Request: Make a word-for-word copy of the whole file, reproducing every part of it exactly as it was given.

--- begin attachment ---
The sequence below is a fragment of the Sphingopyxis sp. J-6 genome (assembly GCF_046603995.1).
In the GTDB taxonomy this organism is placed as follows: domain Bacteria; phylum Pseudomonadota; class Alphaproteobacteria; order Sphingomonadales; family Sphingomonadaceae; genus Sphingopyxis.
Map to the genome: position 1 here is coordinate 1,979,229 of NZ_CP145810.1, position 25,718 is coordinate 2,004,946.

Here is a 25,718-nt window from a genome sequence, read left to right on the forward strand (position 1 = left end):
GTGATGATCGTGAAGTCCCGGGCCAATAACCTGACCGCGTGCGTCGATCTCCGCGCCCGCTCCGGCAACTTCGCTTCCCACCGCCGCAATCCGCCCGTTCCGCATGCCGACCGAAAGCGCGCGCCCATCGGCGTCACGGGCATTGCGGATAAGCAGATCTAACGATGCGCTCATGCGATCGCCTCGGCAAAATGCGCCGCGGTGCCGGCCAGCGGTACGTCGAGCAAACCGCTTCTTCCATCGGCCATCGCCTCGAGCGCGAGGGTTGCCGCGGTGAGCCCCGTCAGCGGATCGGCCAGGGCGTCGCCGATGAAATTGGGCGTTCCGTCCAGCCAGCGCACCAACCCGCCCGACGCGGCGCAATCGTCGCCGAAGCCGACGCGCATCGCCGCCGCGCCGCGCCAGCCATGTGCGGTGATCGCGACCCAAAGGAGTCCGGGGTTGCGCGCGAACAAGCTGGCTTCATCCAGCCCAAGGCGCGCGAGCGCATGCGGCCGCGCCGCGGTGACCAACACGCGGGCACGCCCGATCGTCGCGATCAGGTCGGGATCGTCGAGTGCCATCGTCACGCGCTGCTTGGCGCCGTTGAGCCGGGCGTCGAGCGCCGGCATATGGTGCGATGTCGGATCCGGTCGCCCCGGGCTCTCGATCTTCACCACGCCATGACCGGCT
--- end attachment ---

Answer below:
The sequence below is a fragment of the Sphingopyxis sp. J-6 genome (assembly GCF_046603995.1).
In the GTDB taxonomy this organism is placed as follows: domain Bacteria; phylum Pseudomonadota; class Alphaproteobacteria; order Sphingomonadales; family Sphingomonadaceae; genus Sphingopyxis.
Map to the genome: position 1 here is coordinate 1,979,229 of NZ_CP145810.1, position 25,718 is coordinate 2,004,946.

Here is a 25,718-nt window from a genome sequence, read left to right on the forward strand (position 1 = left end):
GTGATGATCGTGAAGTCCCGGGCCAATAACCTGACCGCGTGCGTCGATCTCCGCGCCCGCTCCGGCAACTTCGCTTCCCACCGCCGCAATCCGCCCGTTCCGCATGCCGACCGAAAGCGCGCGCCCATCGGCGTCACGGGCATTGCGGATAAGCAGATCTAACGATGCGCTCATGCGATCGCCTCGGCAAAATGCGCCGCGGTGCCGGCCAGCGGTACGTCGAGCAAACCGCTTCTTCCATCGGCCATCGCCTCGAGCGCGAGGGTTGCCGCGGTGAGCCCCGTCAGCGGATCGGCCAGGGCGTCGCCGATGAAATTGGGCGTTCCGTCCAGCCAGCGCACCAACCCGCCCGACGCGGCGCAATCGTCGCCGAAGCCGACGCGCATCGCCGCCGCGCCGCGCCAGCCATGTGCGGTGATCGCGACCCAAAGGAGTCCGGGGTTGCGCGCGAACAAGCTGGCTTCATCCAGCCCAAGGCGCGCGAGCGCATGCGGCCGCGCCGCGGTGACCAACACGCGGGCACGCCCGATCGTCGCGATCAGGTCGGGATCGTCGAGTGCCATCGTCACGCGCTGCTTGGCGCCGTTGAGCCGGGCGTCGAGCGCCGGCATATGGTGCGATGTCGGATCCGGTCGCCCCGGGCTCTCGATCTTCACCACGCCATGACCGGCT